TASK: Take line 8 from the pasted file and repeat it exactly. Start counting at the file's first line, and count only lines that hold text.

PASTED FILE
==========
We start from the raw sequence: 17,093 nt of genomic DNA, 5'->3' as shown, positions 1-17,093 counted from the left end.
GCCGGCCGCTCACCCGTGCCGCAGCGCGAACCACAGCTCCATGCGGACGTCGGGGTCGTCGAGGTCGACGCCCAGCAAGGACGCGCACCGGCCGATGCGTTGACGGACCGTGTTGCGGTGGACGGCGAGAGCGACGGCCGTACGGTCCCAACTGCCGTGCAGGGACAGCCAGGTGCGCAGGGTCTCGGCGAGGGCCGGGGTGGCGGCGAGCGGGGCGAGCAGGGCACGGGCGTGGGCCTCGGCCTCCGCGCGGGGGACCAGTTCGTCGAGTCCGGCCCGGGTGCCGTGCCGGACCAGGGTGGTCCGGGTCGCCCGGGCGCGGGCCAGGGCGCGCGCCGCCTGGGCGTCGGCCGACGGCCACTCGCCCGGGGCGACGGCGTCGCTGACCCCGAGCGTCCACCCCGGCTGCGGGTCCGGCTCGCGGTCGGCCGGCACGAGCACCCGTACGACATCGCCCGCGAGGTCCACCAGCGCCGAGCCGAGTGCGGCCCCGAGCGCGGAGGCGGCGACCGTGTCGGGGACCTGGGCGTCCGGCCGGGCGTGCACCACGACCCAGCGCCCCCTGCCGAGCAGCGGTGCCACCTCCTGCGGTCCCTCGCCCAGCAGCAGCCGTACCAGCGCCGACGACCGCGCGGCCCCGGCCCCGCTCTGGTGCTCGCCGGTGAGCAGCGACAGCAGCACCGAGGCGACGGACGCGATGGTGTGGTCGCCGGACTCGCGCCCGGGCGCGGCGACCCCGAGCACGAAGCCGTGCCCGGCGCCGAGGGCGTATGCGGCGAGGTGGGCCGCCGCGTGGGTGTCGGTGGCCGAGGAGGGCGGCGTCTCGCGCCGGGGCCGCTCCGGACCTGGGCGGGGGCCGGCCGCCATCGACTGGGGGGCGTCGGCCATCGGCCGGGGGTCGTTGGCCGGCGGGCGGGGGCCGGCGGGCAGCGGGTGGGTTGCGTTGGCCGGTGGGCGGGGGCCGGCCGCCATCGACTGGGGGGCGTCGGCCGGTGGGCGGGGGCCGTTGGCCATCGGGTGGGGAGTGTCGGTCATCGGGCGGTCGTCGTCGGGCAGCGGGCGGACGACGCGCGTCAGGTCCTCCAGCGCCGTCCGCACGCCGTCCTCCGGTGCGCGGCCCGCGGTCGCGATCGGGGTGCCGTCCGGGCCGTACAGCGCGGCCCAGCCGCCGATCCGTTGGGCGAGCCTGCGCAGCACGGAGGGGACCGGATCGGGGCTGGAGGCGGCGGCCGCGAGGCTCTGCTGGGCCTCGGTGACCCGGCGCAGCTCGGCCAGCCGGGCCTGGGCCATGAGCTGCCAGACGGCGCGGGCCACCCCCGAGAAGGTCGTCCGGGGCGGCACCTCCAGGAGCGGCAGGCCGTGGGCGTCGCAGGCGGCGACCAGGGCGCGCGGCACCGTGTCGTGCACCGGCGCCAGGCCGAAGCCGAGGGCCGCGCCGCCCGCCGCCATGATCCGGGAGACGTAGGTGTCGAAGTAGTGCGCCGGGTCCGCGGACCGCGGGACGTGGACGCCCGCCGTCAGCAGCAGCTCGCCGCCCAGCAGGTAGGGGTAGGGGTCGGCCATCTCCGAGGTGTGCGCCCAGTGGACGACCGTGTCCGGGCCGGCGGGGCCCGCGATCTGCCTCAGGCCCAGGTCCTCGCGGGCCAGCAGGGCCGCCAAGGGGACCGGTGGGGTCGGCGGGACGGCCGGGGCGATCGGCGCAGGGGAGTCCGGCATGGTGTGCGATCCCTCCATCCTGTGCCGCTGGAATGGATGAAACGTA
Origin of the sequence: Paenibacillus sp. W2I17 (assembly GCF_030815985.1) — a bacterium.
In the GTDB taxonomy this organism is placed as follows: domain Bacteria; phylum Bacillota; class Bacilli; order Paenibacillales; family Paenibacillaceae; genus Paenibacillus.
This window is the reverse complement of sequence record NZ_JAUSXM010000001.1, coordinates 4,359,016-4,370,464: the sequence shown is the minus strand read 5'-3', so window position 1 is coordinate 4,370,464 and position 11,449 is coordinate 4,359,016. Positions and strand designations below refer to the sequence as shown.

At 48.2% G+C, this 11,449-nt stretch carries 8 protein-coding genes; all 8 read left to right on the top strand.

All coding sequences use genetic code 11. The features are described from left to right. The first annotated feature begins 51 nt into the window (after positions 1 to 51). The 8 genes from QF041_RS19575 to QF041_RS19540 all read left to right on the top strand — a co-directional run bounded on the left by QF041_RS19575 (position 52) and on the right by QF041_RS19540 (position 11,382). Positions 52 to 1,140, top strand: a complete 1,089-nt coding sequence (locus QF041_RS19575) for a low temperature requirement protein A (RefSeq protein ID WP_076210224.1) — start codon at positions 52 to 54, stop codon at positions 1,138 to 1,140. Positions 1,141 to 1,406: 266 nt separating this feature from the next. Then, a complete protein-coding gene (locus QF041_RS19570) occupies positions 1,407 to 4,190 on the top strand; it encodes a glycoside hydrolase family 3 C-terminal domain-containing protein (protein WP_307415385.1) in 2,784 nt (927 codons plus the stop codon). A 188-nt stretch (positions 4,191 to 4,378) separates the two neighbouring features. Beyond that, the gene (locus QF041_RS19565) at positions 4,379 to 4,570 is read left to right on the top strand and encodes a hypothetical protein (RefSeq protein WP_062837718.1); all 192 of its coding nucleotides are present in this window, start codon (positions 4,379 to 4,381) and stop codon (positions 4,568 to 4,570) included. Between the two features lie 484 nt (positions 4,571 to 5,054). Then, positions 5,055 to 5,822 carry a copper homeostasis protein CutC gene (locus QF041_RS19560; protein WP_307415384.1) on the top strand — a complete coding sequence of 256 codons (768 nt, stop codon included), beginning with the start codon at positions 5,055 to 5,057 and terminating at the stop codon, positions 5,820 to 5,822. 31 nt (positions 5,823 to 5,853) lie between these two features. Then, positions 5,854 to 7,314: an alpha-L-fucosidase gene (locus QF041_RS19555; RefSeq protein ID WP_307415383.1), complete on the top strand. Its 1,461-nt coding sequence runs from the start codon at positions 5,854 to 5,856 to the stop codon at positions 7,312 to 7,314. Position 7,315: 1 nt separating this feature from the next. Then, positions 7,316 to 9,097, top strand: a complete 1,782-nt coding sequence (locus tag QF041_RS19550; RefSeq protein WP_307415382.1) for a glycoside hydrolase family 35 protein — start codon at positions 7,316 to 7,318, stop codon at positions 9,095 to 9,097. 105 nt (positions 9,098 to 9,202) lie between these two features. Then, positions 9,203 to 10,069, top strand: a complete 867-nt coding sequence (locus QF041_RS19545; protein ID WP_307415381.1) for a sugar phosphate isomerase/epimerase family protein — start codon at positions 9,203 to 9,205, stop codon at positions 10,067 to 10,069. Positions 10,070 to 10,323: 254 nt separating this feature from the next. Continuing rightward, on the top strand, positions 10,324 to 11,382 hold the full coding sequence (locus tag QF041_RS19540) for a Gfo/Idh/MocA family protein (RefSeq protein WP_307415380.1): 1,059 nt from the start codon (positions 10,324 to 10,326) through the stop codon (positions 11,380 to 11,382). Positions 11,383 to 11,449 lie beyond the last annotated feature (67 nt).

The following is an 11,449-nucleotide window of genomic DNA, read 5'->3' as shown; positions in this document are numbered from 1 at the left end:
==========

The following is an 11,449-nucleotide window of genomic DNA, read 5'->3' as shown; positions in this document are numbered from 1 at the left end: